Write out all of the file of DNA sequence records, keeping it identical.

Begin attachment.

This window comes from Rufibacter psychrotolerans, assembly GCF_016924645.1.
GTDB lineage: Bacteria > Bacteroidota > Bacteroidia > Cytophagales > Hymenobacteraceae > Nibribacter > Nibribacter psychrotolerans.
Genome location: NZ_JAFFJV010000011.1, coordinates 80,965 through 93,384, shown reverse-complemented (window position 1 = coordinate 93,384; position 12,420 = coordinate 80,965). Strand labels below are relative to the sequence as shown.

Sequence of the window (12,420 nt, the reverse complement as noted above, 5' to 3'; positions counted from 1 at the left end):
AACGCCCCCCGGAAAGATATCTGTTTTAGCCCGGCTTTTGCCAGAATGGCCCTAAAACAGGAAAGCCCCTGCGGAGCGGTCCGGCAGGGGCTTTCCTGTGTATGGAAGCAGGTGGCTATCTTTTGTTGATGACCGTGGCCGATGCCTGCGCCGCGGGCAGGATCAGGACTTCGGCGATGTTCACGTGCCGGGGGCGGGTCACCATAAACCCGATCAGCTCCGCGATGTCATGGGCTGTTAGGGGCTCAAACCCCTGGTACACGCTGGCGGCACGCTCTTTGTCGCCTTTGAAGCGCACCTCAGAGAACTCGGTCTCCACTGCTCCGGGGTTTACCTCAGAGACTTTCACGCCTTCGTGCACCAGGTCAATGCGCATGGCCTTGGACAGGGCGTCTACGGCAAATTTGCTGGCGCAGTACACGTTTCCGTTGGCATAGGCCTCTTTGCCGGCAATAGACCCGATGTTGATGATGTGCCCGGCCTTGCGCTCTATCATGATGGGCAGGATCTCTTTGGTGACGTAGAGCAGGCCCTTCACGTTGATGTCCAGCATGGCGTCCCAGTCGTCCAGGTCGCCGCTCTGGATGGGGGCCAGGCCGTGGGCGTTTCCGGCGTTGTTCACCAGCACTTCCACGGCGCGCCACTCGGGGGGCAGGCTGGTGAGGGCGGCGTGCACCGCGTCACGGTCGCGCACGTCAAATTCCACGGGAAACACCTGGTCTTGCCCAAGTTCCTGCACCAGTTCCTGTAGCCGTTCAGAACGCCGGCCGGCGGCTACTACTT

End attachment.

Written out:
This window comes from Rufibacter psychrotolerans, assembly GCF_016924645.1.
GTDB lineage: Bacteria > Bacteroidota > Bacteroidia > Cytophagales > Hymenobacteraceae > Nibribacter > Nibribacter psychrotolerans.
Genome location: NZ_JAFFJV010000011.1, coordinates 80,965 through 93,384, shown reverse-complemented (window position 1 = coordinate 93,384; position 12,420 = coordinate 80,965). Strand labels below are relative to the sequence as shown.

Sequence of the window (12,420 nt, the reverse complement as noted above, 5' to 3'; positions counted from 1 at the left end):
AACGCCCCCCGGAAAGATATCTGTTTTAGCCCGGCTTTTGCCAGAATGGCCCTAAAACAGGAAAGCCCCTGCGGAGCGGTCCGGCAGGGGCTTTCCTGTGTATGGAAGCAGGTGGCTATCTTTTGTTGATGACCGTGGCCGATGCCTGCGCCGCGGGCAGGATCAGGACTTCGGCGATGTTCACGTGCCGGGGGCGGGTCACCATAAACCCGATCAGCTCCGCGATGTCATGGGCTGTTAGGGGCTCAAACCCCTGGTACACGCTGGCGGCACGCTCTTTGTCGCCTTTGAAGCGCACCTCAGAGAACTCGGTCTCCACTGCTCCGGGGTTTACCTCAGAGACTTTCACGCCTTCGTGCACCAGGTCAATGCGCATGGCCTTGGACAGGGCGTCTACGGCAAATTTGCTGGCGCAGTACACGTTTCCGTTGGCATAGGCCTCTTTGCCGGCAATAGACCCGATGTTGATGATGTGCCCGGCCTTGCGCTCTATCATGATGGGCAGGATCTCTTTGGTGACGTAGAGCAGGCCCTTCACGTTGATGTCCAGCATGGCGTCCCAGTCGTCCAGGTCGCCGCTCTGGATGGGGGCCAGGCCGTGGGCGTTTCCGGCGTTGTTCACCAGCACTTCCACGGCGCGCCACTCGGGGGGCAGGCTGGTGAGGGCGGCGTGCACCGCGTCACGGTCGCGCACGTCAAATTCCACGGGAAACACCTGGTCTTGCCCAAGTTCCTGCACCAGTTCCTGTAGCCGTTCAGAACGCCGGCCGGCGGCTACTACTT